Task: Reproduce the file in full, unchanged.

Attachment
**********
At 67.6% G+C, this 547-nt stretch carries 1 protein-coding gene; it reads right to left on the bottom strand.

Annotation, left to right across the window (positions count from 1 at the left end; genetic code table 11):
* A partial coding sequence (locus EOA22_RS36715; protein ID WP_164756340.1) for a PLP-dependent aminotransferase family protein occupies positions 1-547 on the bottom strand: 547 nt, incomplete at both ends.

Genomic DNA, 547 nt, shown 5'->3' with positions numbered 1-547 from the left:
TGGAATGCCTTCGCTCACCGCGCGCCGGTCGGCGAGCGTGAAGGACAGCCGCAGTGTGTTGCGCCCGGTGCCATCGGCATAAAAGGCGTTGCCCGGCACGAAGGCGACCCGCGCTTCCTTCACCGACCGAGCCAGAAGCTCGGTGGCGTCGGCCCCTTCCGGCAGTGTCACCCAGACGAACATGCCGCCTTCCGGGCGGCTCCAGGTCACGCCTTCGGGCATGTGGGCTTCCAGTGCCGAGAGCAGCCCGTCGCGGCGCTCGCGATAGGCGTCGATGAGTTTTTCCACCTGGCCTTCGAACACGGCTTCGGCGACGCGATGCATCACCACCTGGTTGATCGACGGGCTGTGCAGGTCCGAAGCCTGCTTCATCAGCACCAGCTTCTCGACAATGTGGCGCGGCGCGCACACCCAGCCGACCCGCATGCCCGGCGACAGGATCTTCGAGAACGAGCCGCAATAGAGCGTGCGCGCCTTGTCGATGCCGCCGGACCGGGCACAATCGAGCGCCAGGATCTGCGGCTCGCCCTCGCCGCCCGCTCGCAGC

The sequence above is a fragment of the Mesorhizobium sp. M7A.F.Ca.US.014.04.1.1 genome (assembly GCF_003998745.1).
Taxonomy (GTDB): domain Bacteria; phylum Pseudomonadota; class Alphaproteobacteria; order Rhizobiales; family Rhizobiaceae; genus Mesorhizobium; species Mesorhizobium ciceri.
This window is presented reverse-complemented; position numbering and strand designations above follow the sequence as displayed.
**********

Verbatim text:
At 67.6% G+C, this 547-nt stretch carries 1 protein-coding gene; it reads right to left on the bottom strand.

Annotation, left to right across the window (positions count from 1 at the left end; genetic code table 11):
* A partial coding sequence (locus EOA22_RS36715; protein ID WP_164756340.1) for a PLP-dependent aminotransferase family protein occupies positions 1-547 on the bottom strand: 547 nt, incomplete at both ends.

Genomic DNA, 547 nt, shown 5'->3' with positions numbered 1-547 from the left:
TGGAATGCCTTCGCTCACCGCGCGCCGGTCGGCGAGCGTGAAGGACAGCCGCAGTGTGTTGCGCCCGGTGCCATCGGCATAAAAGGCGTTGCCCGGCACGAAGGCGACCCGCGCTTCCTTCACCGACCGAGCCAGAAGCTCGGTGGCGTCGGCCCCTTCCGGCAGTGTCACCCAGACGAACATGCCGCCTTCCGGGCGGCTCCAGGTCACGCCTTCGGGCATGTGGGCTTCCAGTGCCGAGAGCAGCCCGTCGCGGCGCTCGCGATAGGCGTCGATGAGTTTTTCCACCTGGCCTTCGAACACGGCTTCGGCGACGCGATGCATCACCACCTGGTTGATCGACGGGCTGTGCAGGTCCGAAGCCTGCTTCATCAGCACCAGCTTCTCGACAATGTGGCGCGGCGCGCACACCCAGCCGACCCGCATGCCCGGCGACAGGATCTTCGAGAACGAGCCGCAATAGAGCGTGCGCGCCTTGTCGATGCCGCCGGACCGGGCACAATCGAGCGCCAGGATCTGCGGCTCGCCCTCGCCGCCCGCTCGCAGC

The sequence above is a fragment of the Mesorhizobium sp. M7A.F.Ca.US.014.04.1.1 genome (assembly GCF_003998745.1).
Taxonomy (GTDB): domain Bacteria; phylum Pseudomonadota; class Alphaproteobacteria; order Rhizobiales; family Rhizobiaceae; genus Mesorhizobium; species Mesorhizobium ciceri.
This window is presented reverse-complemented; position numbering and strand designations above follow the sequence as displayed.